Who was Lord
He was a decorated soldier, talented artist, actor and free-thinker.
Most of you may be familiar with this great personality, Robert
Stephenson Smyth Baden-Powell, who is known as the Chief of Scouts
today.He is respected throughout the world as a man who in his 83 years
led two separate and complete lives, one as a soldier fighting for his
country, and the other as a worker for peace through the brotherhood of
the Scout Movement.
Best known during his military career for his spirited defense of the
small South African township of Mafeking during the Boer War he later
came into extraordinary fame as the Founder of Scouting.
Born on February 22,1857 in Paddington, London,he was the sixth son
and the eighth of ten children of the Reverend Baden Powell, a Professor
at Oxford University. When his father died B-P as he was popularly
called was only three years old.
He began to exploit his interest in the arts of scouting and
woodcraft at an early age.Not known for his high marks at school, B-P
nevertheless took an examination for the Army and was placed second
among several hundred applicants. In 1876 he went to India as a young
army officer and specialised in scouting, map-making and reconnaissance.
His success soon led to his training other soldiers.Returning home in
1903 he found that he had become a national hero. He also found that the
small handbook he had written for soldiers -Aids to Scouting was being
used by youth leaders and teachers all over the country to teach
observation and woodcraft.
Birth of the Movement
B-P rewrote his book, Aids to Scouting, to suit a younger audience.
In 1907 he held an experimental camp on Brown sea Island, Poole, Dorset,
to test how practical his ideas were. He rallied together around 22
boys, some from private schools and some from working class homes, and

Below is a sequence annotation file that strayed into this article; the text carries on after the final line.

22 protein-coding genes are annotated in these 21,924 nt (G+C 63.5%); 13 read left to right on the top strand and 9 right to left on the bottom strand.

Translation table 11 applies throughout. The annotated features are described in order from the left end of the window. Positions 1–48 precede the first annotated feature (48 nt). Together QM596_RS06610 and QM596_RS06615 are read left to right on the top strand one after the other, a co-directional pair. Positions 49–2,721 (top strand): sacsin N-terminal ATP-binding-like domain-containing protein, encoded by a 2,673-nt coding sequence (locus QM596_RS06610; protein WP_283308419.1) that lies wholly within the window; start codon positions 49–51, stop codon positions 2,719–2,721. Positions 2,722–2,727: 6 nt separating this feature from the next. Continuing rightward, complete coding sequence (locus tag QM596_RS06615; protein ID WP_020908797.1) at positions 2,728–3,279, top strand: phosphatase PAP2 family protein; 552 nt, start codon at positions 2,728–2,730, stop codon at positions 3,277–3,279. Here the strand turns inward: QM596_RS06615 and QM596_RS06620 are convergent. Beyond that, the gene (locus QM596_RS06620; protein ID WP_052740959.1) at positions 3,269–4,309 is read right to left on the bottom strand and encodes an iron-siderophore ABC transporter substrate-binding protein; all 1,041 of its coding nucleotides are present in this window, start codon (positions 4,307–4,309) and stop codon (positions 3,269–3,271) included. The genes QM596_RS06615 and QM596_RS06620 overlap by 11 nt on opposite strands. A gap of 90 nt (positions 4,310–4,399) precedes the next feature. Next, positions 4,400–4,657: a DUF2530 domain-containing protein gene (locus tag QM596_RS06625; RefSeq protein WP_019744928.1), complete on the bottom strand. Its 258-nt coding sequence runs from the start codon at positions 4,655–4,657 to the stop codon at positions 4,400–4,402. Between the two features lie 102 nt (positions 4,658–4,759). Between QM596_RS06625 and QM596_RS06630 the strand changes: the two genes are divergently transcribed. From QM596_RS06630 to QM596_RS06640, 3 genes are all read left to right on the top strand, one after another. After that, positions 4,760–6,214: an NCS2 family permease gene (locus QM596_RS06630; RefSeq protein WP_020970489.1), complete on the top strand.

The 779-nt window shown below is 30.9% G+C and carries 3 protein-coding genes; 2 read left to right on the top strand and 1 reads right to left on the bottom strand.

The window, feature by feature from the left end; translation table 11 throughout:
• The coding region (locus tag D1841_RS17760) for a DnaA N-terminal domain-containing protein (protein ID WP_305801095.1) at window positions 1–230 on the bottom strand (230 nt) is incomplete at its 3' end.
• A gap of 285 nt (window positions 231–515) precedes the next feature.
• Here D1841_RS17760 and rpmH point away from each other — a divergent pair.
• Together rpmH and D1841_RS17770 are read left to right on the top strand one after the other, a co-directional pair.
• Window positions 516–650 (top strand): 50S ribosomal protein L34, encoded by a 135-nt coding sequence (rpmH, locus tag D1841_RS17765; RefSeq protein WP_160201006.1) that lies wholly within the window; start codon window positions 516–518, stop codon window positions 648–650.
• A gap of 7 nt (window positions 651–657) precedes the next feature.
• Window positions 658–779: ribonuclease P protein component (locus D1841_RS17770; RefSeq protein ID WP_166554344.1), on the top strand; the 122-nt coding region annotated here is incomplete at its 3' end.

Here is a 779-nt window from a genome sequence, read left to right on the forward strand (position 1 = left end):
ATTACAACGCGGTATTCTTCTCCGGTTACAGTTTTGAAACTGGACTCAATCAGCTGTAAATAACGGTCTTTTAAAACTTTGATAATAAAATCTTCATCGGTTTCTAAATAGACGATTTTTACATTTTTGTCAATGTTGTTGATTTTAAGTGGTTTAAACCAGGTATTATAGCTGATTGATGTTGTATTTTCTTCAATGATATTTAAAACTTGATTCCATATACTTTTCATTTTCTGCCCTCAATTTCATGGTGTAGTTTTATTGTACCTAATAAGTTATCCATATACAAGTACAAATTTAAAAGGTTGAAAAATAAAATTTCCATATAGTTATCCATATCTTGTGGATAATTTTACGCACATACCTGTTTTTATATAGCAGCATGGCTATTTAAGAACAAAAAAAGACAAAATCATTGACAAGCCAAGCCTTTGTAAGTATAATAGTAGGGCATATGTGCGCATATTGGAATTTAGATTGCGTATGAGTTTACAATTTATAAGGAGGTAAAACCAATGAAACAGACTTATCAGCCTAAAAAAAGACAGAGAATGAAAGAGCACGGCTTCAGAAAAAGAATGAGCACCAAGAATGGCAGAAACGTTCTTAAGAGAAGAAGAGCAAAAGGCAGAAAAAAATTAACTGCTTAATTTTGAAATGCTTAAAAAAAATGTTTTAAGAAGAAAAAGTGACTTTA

took them camping under his leadership. The results of that camp are no
secret to the whole world today because of the existence of the scouting
His book Scouting for Boys which was published in 1908 in six
fortnightly parts made a tremendous impact on the youth, Young boys
formed themselves into Scout Patrols to try out his ideas. What had been
intended as a training aid for existing organisations became the
handbook of a new and ultimately worldwide Movement. B-P's great
understanding of boys obviously touched something fundamental in the
youth of England and worldwide. "Scouting for Boys" has since been
translated into more than 35 languages.
He retired from the army in 1910, at the age of 53, on the advice of
King Edward VII who suggested that he could now do more valuable service
for his country within the Scout Movement.In 1912 he married Olave
Soames who was his constant help and companion in all this work
The first international Scout Jamboree took place at Olympia, London
in 1920. At its closing scene B-P was unanimously acclaimed as Chief
Scout of the World.
* It was at the third World Jamboree, held in Arrowe Park,
Birkenhead, England, that the Prince of Wales announced that B-P would
be given Peerage by the King. B-P took the title of Lord Baden-Powell of
Gilwel. The Gilwell Park was the international training centre he had
created for Scout leaders.
* B-P wrote no fewer than 32 books. He received honorary degrees from
at least six Universities. In addition, 28 foreign orders and
decorations and 19 foreign Scout awards were bestowed upon him.
* On January 8th, 1941, at 83 years of age, B-P died. He was buried
in a simple grave at Nyeri within sight of Mount Kenya.The head-stone on
his grave carries the following words - "Robert Baden-Powell, Chief
Scout of the World".It is surmounted by the Boy Scout and Girl Guide
* Lady Olave Baden-Powell carried on his work, promoting Scouting and
Girl Guiding around the world until her death in 1977. She is buried
alongside Lord Baden-Powell at Nyeri.